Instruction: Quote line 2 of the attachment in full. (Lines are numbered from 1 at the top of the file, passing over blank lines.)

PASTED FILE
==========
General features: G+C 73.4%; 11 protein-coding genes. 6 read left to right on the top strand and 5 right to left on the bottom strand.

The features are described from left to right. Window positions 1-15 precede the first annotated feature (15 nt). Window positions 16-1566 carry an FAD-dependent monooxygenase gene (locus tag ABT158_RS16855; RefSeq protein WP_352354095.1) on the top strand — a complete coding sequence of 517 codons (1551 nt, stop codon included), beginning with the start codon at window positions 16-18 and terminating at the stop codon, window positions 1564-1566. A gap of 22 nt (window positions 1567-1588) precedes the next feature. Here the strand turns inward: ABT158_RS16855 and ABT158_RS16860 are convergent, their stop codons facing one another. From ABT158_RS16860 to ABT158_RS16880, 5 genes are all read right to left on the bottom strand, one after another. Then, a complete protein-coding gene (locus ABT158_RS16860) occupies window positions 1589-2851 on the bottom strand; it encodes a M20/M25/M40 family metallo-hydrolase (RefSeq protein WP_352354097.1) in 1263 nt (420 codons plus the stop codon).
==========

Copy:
The features are described from left to right. Window positions 1-15 precede the first annotated feature (15 nt). Window positions 16-1566 carry an FAD-dependent monooxygenase gene (locus tag ABT158_RS16855; RefSeq protein WP_352354095.1) on the top strand — a complete coding sequence of 517 codons (1551 nt, stop codon included), beginning with the start codon at window positions 16-18 and terminating at the stop codon, window positions 1564-1566. A gap of 22 nt (window positions 1567-1588) precedes the next feature. Here the strand turns inward: ABT158_RS16855 and ABT158_RS16860 are convergent, their stop codons facing one another. From ABT158_RS16860 to ABT158_RS16880, 5 genes are all read right to left on the bottom strand, one after another. Then, a complete protein-coding gene (locus ABT158_RS16860) occupies window positions 1589-2851 on the bottom strand; it encodes a M20/M25/M40 family metallo-hydrolase (RefSeq protein WP_352354097.1) in 1263 nt (420 codons plus the stop codon).